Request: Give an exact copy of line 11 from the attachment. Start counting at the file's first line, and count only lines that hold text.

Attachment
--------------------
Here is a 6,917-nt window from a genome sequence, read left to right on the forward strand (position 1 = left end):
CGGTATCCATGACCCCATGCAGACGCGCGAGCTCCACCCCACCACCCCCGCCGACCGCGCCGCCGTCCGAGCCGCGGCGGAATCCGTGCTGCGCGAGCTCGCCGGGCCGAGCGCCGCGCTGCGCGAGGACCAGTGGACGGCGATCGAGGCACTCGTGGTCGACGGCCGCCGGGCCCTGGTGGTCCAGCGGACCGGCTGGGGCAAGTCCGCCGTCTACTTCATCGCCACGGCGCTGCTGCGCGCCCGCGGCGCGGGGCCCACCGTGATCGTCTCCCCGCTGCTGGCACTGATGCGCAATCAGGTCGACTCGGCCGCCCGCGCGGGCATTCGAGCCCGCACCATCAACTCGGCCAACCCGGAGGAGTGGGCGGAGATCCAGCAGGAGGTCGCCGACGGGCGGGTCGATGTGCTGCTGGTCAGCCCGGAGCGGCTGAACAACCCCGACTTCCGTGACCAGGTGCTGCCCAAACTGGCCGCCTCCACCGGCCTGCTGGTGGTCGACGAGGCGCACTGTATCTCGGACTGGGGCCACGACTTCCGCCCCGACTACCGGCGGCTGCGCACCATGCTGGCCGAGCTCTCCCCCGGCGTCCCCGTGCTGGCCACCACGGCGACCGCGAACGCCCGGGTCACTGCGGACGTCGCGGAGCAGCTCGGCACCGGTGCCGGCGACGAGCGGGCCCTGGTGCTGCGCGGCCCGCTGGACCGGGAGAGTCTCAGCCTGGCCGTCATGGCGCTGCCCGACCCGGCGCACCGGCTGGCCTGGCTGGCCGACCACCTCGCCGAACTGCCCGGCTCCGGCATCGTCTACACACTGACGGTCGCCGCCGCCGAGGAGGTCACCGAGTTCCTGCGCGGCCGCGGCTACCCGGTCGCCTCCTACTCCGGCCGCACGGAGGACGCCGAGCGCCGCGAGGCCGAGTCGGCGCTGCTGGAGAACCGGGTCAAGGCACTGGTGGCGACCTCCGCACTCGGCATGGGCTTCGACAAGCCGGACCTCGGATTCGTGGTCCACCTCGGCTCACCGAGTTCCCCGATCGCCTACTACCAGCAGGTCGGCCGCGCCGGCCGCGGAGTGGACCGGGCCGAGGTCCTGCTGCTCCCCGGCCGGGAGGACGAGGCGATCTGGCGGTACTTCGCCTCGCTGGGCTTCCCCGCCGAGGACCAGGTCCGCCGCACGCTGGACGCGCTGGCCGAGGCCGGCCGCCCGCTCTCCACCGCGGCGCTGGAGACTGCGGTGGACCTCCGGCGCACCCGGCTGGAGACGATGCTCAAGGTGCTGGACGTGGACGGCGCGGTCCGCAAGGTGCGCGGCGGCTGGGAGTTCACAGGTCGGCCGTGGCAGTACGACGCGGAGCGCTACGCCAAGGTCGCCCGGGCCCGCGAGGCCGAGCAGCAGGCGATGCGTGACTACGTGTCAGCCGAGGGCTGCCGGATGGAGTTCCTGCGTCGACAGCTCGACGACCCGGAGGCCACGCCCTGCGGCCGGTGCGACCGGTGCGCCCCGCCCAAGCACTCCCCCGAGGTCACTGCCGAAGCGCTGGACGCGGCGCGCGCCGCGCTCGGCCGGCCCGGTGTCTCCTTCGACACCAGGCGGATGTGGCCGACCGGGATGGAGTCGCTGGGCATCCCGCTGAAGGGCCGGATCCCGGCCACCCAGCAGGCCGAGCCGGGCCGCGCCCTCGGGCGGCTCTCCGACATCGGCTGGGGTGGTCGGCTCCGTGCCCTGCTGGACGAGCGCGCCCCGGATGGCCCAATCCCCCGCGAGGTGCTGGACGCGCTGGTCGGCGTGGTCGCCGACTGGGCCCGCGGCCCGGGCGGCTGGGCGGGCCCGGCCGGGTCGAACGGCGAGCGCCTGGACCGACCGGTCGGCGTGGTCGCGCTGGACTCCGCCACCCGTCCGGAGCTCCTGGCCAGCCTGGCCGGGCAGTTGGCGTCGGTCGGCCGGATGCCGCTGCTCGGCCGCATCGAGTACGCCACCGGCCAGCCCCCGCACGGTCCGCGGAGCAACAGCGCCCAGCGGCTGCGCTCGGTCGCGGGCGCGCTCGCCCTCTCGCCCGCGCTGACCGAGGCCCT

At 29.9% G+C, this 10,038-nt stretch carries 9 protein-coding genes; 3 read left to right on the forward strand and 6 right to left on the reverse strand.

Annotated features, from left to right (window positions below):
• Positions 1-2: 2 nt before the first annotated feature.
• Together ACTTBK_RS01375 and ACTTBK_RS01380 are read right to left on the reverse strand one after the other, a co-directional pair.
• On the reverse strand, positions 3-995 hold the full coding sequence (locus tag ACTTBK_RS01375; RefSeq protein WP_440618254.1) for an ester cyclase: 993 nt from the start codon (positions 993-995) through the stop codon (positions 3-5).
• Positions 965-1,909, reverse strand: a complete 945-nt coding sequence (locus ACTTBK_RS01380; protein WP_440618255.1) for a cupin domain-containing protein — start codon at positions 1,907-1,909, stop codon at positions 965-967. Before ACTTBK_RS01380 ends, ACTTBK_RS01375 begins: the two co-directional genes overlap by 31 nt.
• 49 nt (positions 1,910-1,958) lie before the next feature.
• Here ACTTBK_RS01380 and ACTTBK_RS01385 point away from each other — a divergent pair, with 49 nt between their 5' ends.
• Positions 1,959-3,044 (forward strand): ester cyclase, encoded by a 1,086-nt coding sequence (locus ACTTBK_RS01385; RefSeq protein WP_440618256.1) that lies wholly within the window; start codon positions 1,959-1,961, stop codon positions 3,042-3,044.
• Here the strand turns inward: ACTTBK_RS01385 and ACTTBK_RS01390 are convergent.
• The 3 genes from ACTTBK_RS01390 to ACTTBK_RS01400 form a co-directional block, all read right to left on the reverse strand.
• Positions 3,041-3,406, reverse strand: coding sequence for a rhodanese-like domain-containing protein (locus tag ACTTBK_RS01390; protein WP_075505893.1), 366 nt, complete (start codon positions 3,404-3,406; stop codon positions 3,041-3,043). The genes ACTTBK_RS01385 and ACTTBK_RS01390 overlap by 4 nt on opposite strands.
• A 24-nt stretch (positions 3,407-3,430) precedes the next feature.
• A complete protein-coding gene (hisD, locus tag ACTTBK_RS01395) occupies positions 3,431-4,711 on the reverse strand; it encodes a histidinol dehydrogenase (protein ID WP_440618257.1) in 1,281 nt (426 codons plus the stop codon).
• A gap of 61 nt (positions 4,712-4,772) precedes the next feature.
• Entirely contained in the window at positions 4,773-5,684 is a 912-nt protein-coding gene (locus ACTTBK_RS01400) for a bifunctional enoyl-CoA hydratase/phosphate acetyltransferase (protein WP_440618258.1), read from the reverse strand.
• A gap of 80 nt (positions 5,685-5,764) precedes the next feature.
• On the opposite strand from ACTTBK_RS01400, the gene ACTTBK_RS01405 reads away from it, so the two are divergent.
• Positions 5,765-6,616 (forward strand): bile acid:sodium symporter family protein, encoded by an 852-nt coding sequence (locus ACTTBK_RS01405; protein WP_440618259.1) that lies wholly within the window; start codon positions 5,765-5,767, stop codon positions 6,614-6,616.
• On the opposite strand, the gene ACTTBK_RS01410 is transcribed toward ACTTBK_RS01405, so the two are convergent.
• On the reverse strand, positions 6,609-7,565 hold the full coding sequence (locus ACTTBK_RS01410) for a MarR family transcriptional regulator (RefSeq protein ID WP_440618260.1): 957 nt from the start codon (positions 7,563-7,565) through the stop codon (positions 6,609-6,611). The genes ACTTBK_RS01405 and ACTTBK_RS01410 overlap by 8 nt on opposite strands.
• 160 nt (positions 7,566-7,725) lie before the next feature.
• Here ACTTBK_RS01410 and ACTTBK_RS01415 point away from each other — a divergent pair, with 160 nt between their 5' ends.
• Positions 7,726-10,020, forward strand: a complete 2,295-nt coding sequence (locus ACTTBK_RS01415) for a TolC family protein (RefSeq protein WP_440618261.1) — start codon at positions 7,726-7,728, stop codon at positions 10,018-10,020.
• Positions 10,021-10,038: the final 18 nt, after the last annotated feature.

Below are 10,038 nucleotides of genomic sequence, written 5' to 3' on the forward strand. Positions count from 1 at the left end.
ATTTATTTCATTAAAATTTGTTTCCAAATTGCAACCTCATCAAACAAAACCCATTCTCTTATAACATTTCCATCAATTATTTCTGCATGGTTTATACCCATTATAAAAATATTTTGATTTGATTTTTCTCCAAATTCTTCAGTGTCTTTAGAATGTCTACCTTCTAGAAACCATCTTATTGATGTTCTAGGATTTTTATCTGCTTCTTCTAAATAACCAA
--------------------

• Positions 1,959-3,044 (forward strand): ester cyclase, encoded by a 1,086-nt coding sequence (locus ACTTBK_RS01385; RefSeq protein WP_440618256.1) that lies wholly within the window; start codon positions 1,959-1,961, stop codon positions 3,042-3,044.